I’d like to understand better your “agony point”. By “separate entries” you mean chapters or sections, right? Can you share more about how you write and update content and why doing so from InDesign files is such a drain?

Hi Michael,

Thanks for continuing to be open to suggestions.

I hear you on the issues of export to inDesign.

The best alternative would be to copy the way that ID imports word documents by giving the user a screen to map Word paragraph styles to ID styles. So I’m wondering if one could have a screen in your plugin that allowed the user to map WP block types to inDesign styles. Such a tool would be incredibly powerful and flexible since you would no longer be burdened by trying to get something like bullets over to ID looking decent. Instead the user would just specify in your plugin that a bullet block was whatever they had called that paragraph style in the target ID document.

Then styling would happen in inDesign automatically as that text came in and was recognized as a style that the document designer had already set up. Any changes? Just change the style in inDesign and it’s done.

You could even take it up another notch (perhaps in a later version) to allow a bullet block with a given Additional CSS class would map to a different paragraph style than a bullet block without that class.

By taking this approach you would hand over the entire formatting issue to the end user, while giving them absolute flexibility.

You would also be off the hook on tables of contents since as long as we could may H1, H2, H3 etc to a given paragraph style the in design automated TOC can generate from those.

Hope that helps.

I suspect I may be the customer – or one of them – who is plowing ahead, duplicating posts, making them private and then making the changes desired for the book. It has become somewhat rote by now and I have no longer accidentally re-published a post that I assumed wrongly was private – and triggered a blast of emails to puzzled blog followers who seem to recall reading this “new” post many months ago. (I find it hard to believe WordPress doesn’t have a way to disable those emails temporarily; they only give the subscriber the option not to receive them, not the sender an option to disable while working on PMB!) Encountering typos and needing to correct them in the original hasn’t been a problem.

I’ve yet to been able to find the icon that you created for Copy to New Material, although I have automatic updates to the plugin activated. But that’s OK, because as I say, I’ve adapted to the method above.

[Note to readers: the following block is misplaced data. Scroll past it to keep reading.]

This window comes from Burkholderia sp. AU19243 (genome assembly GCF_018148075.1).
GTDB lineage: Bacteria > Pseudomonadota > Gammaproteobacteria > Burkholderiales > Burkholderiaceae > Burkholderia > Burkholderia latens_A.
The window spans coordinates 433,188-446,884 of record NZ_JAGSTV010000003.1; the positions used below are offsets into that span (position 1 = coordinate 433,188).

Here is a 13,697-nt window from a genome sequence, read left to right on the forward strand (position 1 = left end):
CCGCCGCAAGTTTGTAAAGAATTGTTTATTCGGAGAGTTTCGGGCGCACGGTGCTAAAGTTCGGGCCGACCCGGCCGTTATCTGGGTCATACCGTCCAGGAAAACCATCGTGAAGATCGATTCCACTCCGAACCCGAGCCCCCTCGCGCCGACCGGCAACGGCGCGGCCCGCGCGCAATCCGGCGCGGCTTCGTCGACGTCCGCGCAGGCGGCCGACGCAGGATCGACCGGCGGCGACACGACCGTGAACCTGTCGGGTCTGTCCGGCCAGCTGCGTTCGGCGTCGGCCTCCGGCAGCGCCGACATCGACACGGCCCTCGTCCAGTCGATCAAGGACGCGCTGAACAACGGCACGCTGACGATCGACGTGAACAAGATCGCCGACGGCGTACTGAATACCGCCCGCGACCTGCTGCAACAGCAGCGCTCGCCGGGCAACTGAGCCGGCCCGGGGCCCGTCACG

I wish the snapping of graphics and text to eliminate big blocks of white space was an easier chore. The toggling back and forth between the test PDF to see if re-sizing a photo or Always Preserve or Sometimes Preserve worked is daunting. I’ve come to think I will just finish up editing content and then find someone who knows InDesign and work with them on making it all look professional.

Yep, you’re that customer Mark!

And ya the “Copy to New Material” isn’t released yet. I’ve actually held off on it a bit fearing that introducing it might confuse your existing workflow.

And yes I understand the difficulty in getting a book to minimize whitespace when you have inline images and the placing of those images relative to text is fixed. I think what we really all want is to be able to have images automatically resize according to the remaining space on the page (eg, if the there is half of the page height still available, make the image fill up that space; but if there’s only a quarter of the page’s space available, place it on the next page). Unfortunately that isn’t possible with the underlying software PMB uses, Prince PDF (or any HTMl-to-PDF software of which I’m aware). For that, yes you’re probably wanting a custom designer with InDesign. I think the best option in the PMB space is to: make images smaller (eg at most a quarter of the page’s height), or choose your wording in such a way that it’s independent from the placing of the image. (Eg instead of saying “As you can see in the following picture, being in a hot air balloon is pretty scary!”, you’d just say “Being in a hot air balloon is scary!” in the text, and in the image’s caption put something like “The scary view from the hot air balloon”). I also think a Microsoft Word export will also be handy for getting files into a format that’s more easily imported into InDesign. That’s a feature on the PMB roadmap.

If you’re on the hunt for folks capable with InDesign, I have some connections to folks who’ve done that.

Leave a Reply

Your email address will not be published.